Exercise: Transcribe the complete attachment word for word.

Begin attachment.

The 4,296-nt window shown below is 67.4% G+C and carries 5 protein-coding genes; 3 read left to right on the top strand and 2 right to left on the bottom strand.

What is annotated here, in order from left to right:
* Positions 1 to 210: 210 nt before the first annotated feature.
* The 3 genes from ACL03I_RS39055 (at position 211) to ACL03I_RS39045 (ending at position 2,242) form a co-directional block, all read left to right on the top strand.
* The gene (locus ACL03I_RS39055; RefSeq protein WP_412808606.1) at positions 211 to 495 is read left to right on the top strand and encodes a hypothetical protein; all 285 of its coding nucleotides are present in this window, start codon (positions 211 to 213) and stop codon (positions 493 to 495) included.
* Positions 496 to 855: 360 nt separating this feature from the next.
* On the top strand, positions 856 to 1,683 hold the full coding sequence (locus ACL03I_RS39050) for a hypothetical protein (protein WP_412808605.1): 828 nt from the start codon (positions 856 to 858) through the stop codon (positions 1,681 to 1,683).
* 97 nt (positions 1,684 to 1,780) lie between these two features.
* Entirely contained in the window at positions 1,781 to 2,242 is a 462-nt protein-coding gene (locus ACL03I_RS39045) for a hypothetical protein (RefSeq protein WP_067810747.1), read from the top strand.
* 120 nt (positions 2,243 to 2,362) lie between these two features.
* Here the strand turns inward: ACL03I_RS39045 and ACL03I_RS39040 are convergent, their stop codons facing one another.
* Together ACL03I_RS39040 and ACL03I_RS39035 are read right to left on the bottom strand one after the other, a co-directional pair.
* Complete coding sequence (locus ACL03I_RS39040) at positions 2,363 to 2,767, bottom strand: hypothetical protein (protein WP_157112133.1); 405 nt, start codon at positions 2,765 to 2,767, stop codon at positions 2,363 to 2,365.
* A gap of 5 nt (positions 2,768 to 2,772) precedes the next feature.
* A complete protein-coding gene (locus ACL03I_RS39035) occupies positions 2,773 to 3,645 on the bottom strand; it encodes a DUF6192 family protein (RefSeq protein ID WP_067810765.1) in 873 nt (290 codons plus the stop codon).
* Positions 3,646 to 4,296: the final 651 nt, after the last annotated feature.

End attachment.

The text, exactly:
The 4,296-nt window shown below is 67.4% G+C and carries 5 protein-coding genes; 3 read left to right on the top strand and 2 right to left on the bottom strand.

What is annotated here, in order from left to right:
* Positions 1 to 210: 210 nt before the first annotated feature.
* The 3 genes from ACL03I_RS39055 (at position 211) to ACL03I_RS39045 (ending at position 2,242) form a co-directional block, all read left to right on the top strand.
* The gene (locus ACL03I_RS39055; RefSeq protein WP_412808606.1) at positions 211 to 495 is read left to right on the top strand and encodes a hypothetical protein; all 285 of its coding nucleotides are present in this window, start codon (positions 211 to 213) and stop codon (positions 493 to 495) included.
* Positions 496 to 855: 360 nt separating this feature from the next.
* On the top strand, positions 856 to 1,683 hold the full coding sequence (locus ACL03I_RS39050) for a hypothetical protein (protein WP_412808605.1): 828 nt from the start codon (positions 856 to 858) through the stop codon (positions 1,681 to 1,683).
* 97 nt (positions 1,684 to 1,780) lie between these two features.
* Entirely contained in the window at positions 1,781 to 2,242 is a 462-nt protein-coding gene (locus ACL03I_RS39045) for a hypothetical protein (RefSeq protein WP_067810747.1), read from the top strand.
* 120 nt (positions 2,243 to 2,362) lie between these two features.
* Here the strand turns inward: ACL03I_RS39045 and ACL03I_RS39040 are convergent, their stop codons facing one another.
* Together ACL03I_RS39040 and ACL03I_RS39035 are read right to left on the bottom strand one after the other, a co-directional pair.
* Complete coding sequence (locus ACL03I_RS39040) at positions 2,363 to 2,767, bottom strand: hypothetical protein (protein WP_157112133.1); 405 nt, start codon at positions 2,765 to 2,767, stop codon at positions 2,363 to 2,365.
* A gap of 5 nt (positions 2,768 to 2,772) precedes the next feature.
* A complete protein-coding gene (locus ACL03I_RS39035) occupies positions 2,773 to 3,645 on the bottom strand; it encodes a DUF6192 family protein (RefSeq protein ID WP_067810765.1) in 873 nt (290 codons plus the stop codon).
* Positions 3,646 to 4,296: the final 651 nt, after the last annotated feature.